Florence Knoll humbly referred to her furniture designs as "meat and potatoes" - filler between the standout pieces of Bertoia, Miles, and Saarinen. 65 years later her furniture is anything but filler.
Florence Knoll humbly referred to her furniture designs as “meat and potatoes” — filler between the standout pieces of Bertoia, Mies, and Saarinen. 65 years later her furniture is anything but filler. Her attention to detail, eye for proportion, and command of the modern aesthetic resulted in some of the most celebrated furniture of the modern era.
Born to a baker, and orphaned at age 12, Florence Schust grew up in Saginaw, Michigan. Florence demonstrated an early interest in architecture and was enrolled at the Kingswood School for Girls, adjacent to the Cranbrook Academy of Art. While at Kingswood, Florence befriended Eilel Saarinen, whom she would later study under at Cranbrook. With recommendations from Eliel Saarinen and Alvar Aalto, Florence Schust studied under some of the greatest twentieth century architects, including Walter Gropius and Marcel Breuer in Cambridge, Massachusetts, and Ludwig Mies van der Rohe at the Illinois Institute of Technology.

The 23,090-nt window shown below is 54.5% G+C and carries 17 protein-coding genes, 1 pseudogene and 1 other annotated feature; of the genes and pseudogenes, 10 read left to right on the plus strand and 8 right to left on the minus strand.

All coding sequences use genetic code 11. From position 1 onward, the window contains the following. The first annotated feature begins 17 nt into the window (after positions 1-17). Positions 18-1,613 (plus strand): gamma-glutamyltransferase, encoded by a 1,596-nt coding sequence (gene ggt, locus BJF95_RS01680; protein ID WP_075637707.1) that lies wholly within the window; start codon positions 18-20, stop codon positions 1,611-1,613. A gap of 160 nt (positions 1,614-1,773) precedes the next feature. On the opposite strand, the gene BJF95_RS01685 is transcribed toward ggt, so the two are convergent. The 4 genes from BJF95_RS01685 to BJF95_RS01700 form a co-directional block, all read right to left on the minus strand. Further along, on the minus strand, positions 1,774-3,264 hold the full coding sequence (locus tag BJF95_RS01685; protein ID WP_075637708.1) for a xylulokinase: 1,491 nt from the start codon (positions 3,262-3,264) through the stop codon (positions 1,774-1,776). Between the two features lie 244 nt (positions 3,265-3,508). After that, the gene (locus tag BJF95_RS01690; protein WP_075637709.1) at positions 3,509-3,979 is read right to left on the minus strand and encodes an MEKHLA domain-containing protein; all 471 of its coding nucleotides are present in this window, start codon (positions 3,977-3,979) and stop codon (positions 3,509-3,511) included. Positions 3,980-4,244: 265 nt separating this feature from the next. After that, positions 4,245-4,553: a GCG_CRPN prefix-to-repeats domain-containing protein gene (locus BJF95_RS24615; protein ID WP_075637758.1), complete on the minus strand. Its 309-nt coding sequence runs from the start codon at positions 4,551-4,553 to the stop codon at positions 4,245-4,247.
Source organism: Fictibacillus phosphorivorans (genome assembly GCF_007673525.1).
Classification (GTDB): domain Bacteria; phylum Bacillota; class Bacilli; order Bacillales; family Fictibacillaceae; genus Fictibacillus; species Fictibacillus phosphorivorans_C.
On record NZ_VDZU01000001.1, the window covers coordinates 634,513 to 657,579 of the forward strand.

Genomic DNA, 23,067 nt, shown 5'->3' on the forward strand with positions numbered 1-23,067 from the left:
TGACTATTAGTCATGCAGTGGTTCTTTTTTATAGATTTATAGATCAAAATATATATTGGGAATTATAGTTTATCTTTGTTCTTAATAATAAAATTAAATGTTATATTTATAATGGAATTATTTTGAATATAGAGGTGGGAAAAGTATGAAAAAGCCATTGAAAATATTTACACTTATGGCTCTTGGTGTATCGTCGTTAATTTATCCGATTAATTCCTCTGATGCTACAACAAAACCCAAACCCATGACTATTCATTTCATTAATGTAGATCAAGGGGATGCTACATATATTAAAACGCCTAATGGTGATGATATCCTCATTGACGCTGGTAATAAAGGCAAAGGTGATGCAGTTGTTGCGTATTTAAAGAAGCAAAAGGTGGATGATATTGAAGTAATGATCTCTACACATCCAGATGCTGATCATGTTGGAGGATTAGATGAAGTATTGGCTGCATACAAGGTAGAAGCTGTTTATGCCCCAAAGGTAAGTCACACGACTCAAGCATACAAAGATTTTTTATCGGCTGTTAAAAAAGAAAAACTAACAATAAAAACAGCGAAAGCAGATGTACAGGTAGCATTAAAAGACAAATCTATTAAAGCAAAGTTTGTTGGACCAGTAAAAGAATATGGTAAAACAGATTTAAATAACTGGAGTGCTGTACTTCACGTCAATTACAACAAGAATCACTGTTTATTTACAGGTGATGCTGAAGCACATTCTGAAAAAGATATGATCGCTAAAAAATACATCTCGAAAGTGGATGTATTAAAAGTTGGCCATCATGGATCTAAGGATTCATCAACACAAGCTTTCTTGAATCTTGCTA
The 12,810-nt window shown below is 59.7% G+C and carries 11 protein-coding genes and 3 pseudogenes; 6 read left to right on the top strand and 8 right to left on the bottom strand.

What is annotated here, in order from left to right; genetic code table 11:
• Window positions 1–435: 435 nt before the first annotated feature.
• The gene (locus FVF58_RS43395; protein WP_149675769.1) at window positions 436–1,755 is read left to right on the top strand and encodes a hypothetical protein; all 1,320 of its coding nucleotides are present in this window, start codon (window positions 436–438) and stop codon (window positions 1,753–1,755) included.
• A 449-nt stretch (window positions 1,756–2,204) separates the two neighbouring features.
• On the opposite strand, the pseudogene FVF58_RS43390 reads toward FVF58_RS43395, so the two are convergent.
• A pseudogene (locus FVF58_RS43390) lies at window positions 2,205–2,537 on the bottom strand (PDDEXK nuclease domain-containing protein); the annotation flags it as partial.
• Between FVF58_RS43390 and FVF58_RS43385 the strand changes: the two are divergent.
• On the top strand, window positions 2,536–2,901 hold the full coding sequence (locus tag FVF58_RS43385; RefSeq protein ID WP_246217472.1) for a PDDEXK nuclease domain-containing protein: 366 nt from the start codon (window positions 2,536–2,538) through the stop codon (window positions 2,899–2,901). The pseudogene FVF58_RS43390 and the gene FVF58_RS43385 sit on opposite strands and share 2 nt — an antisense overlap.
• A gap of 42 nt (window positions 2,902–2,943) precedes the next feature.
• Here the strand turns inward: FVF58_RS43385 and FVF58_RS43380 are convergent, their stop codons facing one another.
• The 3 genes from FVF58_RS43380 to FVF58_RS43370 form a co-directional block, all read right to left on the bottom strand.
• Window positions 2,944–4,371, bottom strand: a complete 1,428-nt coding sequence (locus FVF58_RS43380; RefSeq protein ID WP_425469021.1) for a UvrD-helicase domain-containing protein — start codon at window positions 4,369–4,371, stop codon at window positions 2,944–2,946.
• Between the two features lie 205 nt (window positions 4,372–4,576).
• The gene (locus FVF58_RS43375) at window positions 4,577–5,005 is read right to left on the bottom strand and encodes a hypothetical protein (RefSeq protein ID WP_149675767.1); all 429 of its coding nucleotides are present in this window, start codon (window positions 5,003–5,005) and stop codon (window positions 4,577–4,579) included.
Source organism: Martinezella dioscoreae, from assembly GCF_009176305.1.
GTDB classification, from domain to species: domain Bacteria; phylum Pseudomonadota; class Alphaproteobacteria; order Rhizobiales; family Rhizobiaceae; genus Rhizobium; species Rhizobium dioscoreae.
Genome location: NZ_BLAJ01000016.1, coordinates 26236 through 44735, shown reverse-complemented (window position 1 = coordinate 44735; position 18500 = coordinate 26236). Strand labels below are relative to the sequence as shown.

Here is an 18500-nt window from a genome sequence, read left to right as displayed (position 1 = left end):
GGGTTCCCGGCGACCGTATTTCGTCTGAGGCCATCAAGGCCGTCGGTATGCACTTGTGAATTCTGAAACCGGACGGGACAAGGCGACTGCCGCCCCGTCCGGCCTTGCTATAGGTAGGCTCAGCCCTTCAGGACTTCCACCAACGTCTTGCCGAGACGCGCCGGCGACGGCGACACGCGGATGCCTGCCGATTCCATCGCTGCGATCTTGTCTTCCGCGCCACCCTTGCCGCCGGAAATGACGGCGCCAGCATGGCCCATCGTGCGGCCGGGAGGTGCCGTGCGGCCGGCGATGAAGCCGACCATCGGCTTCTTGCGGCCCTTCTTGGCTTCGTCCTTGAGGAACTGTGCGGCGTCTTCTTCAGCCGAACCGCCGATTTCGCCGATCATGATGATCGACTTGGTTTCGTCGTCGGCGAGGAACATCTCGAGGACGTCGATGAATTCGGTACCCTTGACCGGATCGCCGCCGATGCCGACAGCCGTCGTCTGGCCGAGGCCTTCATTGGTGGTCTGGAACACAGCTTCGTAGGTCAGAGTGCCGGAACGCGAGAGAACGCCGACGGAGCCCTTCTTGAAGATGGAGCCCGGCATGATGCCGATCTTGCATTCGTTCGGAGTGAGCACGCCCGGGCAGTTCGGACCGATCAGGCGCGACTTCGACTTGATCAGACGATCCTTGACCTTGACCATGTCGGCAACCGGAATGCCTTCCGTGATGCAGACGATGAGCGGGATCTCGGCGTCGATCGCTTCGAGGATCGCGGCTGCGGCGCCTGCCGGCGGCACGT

Florence Arrives to Knoll
In 1941 Florence met Hans Knoll who was establishing a furniture company. With Florence’s design skills and Hans’ business acumen and salesmanship, the pair, who married in 1946, grew the nascent company into an international arbiter of style and design. In creating the revolutionary Knoll Planning Unit, Florence Knoll defined the standard for the modern corporate interiors of post-war America. Drawing on her background in architecture, she introduced modern notions of efficiency, space planning, and comprehensive design to office planning.
After the tragic death of Hans Knoll in 1955, Florence Knoll led the company as president through uncertain times. In 1960 she resigned the presidency to focus on directing design and development. After pioneering an industry and defining the landscape and aesthetic of the corporate office, Florence Knoll retired from the company in 1965. Her contributions to Knoll, and to the rise of modernism in America, are immeasurable.
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